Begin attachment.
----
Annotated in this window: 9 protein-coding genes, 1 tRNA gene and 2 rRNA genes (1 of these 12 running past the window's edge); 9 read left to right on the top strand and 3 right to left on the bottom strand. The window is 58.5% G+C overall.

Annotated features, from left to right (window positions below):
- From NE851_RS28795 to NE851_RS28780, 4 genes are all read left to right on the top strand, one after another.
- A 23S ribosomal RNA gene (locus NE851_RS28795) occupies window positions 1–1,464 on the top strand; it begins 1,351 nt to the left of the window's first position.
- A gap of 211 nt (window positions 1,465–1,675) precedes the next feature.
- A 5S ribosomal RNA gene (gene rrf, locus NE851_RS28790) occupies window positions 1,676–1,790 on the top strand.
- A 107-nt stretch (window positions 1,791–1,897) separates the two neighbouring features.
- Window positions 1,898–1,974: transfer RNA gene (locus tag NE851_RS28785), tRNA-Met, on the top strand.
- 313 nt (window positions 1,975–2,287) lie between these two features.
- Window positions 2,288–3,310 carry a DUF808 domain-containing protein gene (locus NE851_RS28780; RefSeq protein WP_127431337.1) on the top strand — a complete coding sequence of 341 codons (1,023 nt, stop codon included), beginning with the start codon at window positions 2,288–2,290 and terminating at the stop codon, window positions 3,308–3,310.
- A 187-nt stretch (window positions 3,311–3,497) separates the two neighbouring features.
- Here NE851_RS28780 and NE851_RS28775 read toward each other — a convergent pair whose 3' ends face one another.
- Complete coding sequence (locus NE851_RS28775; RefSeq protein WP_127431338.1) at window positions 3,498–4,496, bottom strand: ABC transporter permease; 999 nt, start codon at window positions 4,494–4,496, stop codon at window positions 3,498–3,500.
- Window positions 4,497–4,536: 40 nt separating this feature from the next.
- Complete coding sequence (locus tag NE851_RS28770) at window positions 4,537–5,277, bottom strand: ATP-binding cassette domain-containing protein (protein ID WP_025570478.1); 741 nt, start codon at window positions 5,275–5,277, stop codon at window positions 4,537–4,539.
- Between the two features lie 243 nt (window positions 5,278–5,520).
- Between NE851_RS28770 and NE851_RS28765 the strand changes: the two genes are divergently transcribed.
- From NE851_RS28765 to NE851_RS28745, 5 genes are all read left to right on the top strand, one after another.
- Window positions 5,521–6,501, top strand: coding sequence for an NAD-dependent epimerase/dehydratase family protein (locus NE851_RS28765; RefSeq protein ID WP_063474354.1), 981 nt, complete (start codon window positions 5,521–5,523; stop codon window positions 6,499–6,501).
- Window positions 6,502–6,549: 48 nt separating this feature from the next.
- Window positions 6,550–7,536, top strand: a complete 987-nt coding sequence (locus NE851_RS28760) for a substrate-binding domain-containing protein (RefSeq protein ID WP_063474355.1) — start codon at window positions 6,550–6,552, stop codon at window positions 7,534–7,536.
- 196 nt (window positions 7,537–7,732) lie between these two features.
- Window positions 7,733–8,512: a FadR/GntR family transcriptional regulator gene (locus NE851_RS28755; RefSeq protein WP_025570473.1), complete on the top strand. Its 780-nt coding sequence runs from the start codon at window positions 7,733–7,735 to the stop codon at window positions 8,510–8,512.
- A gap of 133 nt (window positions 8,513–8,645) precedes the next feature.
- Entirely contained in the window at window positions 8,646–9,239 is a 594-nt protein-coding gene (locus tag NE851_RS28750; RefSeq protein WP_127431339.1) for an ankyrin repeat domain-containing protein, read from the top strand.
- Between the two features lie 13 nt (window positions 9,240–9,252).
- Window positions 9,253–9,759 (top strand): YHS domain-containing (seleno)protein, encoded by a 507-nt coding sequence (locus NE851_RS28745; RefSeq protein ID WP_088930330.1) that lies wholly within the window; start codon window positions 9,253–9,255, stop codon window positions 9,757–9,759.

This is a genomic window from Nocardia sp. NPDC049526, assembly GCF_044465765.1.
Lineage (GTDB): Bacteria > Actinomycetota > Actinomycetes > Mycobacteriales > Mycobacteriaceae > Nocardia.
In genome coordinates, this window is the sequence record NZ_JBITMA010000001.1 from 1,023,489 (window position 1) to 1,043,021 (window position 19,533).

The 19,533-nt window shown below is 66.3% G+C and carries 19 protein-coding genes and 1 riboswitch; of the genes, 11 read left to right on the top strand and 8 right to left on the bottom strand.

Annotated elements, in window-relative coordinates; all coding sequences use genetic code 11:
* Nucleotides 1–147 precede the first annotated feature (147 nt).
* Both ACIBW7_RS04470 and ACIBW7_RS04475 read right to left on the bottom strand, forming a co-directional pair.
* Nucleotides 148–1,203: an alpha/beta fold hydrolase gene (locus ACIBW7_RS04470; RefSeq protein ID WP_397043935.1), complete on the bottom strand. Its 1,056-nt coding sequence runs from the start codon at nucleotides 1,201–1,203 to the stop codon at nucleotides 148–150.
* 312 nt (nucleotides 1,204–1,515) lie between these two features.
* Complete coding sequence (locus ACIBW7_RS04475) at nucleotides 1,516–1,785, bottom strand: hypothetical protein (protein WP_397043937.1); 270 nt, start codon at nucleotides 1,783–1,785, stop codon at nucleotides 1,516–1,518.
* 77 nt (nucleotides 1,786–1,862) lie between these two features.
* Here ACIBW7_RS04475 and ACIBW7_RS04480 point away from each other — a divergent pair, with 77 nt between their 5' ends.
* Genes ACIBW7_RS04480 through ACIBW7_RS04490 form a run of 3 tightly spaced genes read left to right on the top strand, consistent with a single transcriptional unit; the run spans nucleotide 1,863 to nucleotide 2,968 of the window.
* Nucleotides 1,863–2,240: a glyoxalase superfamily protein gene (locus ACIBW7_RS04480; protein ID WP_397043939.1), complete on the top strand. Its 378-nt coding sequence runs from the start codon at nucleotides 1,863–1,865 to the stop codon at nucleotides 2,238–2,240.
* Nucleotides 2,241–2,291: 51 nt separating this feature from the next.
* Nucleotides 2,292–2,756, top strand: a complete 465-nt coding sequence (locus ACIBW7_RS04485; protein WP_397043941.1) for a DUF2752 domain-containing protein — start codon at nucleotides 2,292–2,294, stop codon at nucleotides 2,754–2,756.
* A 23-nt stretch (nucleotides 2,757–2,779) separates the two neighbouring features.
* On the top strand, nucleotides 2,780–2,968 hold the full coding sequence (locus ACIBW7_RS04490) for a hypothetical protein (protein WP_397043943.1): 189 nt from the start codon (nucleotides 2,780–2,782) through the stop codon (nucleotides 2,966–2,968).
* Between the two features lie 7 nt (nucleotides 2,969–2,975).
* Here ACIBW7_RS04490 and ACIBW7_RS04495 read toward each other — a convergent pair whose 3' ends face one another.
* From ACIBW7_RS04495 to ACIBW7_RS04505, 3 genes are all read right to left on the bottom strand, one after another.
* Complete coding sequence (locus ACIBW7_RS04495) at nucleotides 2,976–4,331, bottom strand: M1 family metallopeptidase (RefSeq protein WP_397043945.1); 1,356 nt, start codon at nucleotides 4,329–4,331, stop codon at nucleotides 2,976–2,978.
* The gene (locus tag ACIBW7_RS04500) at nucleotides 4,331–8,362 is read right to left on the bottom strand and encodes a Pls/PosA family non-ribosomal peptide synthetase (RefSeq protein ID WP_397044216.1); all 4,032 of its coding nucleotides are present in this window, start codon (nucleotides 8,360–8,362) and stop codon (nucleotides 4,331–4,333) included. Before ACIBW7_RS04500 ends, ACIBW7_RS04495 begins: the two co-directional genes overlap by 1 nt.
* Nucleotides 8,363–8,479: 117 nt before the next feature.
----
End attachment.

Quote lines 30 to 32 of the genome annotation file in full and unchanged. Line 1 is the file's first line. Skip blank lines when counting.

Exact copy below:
In genome coordinates, this window is the sequence record NZ_JBITMA010000001.1 from 1,023,489 (window position 1) to 1,043,021 (window position 19,533).

The 19,533-nt window shown below is 66.3% G+C and carries 19 protein-coding genes and 1 riboswitch; of the genes, 11 read left to right on the top strand and 8 right to left on the bottom strand.

Annotated elements, in window-relative coordinates; all coding sequences use genetic code 11: